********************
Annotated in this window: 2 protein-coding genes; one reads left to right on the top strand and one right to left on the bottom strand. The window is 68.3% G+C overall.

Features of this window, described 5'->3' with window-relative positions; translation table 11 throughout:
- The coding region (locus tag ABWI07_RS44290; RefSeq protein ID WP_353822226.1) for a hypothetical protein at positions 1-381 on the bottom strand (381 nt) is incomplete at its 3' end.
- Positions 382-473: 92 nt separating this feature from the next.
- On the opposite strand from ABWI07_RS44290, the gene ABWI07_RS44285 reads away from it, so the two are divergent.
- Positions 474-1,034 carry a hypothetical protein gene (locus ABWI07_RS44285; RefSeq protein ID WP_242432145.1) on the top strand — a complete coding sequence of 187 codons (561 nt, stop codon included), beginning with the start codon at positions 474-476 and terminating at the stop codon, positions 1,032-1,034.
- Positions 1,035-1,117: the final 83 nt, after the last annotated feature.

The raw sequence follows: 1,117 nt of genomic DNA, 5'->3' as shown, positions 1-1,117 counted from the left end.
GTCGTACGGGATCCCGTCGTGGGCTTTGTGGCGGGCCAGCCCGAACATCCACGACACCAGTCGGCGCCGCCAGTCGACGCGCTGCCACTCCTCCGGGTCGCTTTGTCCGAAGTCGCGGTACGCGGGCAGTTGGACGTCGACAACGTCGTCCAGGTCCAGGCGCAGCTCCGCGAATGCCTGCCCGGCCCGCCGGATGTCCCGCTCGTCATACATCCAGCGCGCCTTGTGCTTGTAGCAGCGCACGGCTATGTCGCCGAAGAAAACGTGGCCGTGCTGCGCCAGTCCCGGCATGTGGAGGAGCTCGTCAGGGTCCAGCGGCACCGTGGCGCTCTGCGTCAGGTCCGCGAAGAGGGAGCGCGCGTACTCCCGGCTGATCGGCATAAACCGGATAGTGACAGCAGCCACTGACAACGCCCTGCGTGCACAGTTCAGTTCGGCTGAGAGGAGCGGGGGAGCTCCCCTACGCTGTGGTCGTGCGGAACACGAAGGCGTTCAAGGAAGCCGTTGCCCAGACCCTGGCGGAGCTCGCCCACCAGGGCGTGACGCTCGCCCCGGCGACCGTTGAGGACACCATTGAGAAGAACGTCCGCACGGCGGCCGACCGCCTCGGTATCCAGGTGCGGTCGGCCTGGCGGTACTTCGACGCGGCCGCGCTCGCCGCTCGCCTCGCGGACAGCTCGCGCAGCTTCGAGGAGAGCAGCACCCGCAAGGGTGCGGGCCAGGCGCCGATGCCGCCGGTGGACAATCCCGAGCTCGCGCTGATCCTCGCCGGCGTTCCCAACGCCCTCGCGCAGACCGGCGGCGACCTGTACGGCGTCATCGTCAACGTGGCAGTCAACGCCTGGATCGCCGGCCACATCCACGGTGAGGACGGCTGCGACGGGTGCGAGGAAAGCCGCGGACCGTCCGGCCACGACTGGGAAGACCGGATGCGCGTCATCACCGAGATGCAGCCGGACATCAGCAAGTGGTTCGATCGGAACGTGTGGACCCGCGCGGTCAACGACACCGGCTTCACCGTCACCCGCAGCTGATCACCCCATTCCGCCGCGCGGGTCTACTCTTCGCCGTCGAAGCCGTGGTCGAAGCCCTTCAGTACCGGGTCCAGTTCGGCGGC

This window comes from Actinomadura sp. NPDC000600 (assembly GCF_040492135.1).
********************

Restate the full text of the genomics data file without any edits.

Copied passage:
Annotated in this window: 2 protein-coding genes; one reads left to right on the top strand and one right to left on the bottom strand. The window is 68.3% G+C overall.

Features of this window, described 5'->3' with window-relative positions; translation table 11 throughout:
- The coding region (locus tag ABWI07_RS44290; RefSeq protein ID WP_353822226.1) for a hypothetical protein at positions 1-381 on the bottom strand (381 nt) is incomplete at its 3' end.
- Positions 382-473: 92 nt separating this feature from the next.
- On the opposite strand from ABWI07_RS44290, the gene ABWI07_RS44285 reads away from it, so the two are divergent.
- Positions 474-1,034 carry a hypothetical protein gene (locus ABWI07_RS44285; RefSeq protein ID WP_242432145.1) on the top strand — a complete coding sequence of 187 codons (561 nt, stop codon included), beginning with the start codon at positions 474-476 and terminating at the stop codon, positions 1,032-1,034.
- Positions 1,035-1,117: the final 83 nt, after the last annotated feature.

The raw sequence follows: 1,117 nt of genomic DNA, 5'->3' as shown, positions 1-1,117 counted from the left end.
GTCGTACGGGATCCCGTCGTGGGCTTTGTGGCGGGCCAGCCCGAACATCCACGACACCAGTCGGCGCCGCCAGTCGACGCGCTGCCACTCCTCCGGGTCGCTTTGTCCGAAGTCGCGGTACGCGGGCAGTTGGACGTCGACAACGTCGTCCAGGTCCAGGCGCAGCTCCGCGAATGCCTGCCCGGCCCGCCGGATGTCCCGCTCGTCATACATCCAGCGCGCCTTGTGCTTGTAGCAGCGCACGGCTATGTCGCCGAAGAAAACGTGGCCGTGCTGCGCCAGTCCCGGCATGTGGAGGAGCTCGTCAGGGTCCAGCGGCACCGTGGCGCTCTGCGTCAGGTCCGCGAAGAGGGAGCGCGCGTACTCCCGGCTGATCGGCATAAACCGGATAGTGACAGCAGCCACTGACAACGCCCTGCGTGCACAGTTCAGTTCGGCTGAGAGGAGCGGGGGAGCTCCCCTACGCTGTGGTCGTGCGGAACACGAAGGCGTTCAAGGAAGCCGTTGCCCAGACCCTGGCGGAGCTCGCCCACCAGGGCGTGACGCTCGCCCCGGCGACCGTTGAGGACACCATTGAGAAGAACGTCCGCACGGCGGCCGACCGCCTCGGTATCCAGGTGCGGTCGGCCTGGCGGTACTTCGACGCGGCCGCGCTCGCCGCTCGCCTCGCGGACAGCTCGCGCAGCTTCGAGGAGAGCAGCACCCGCAAGGGTGCGGGCCAGGCGCCGATGCCGCCGGTGGACAATCCCGAGCTCGCGCTGATCCTCGCCGGCGTTCCCAACGCCCTCGCGCAGACCGGCGGCGACCTGTACGGCGTCATCGTCAACGTGGCAGTCAACGCCTGGATCGCCGGCCACATCCACGGTGAGGACGGCTGCGACGGGTGCGAGGAAAGCCGCGGACCGTCCGGCCACGACTGGGAAGACCGGATGCGCGTCATCACCGAGATGCAGCCGGACATCAGCAAGTGGTTCGATCGGAACGTGTGGACCCGCGCGGTCAACGACACCGGCTTCACCGTCACCCGCAGCTGATCACCCCATTCCGCCGCGCGGGTCTACTCTTCGCCGTCGAAGCCGTGGTCGAAGCCCTTCAGTACCGGGTCCAGTTCGGCGGC

This window comes from Actinomadura sp. NPDC000600 (assembly GCF_040492135.1).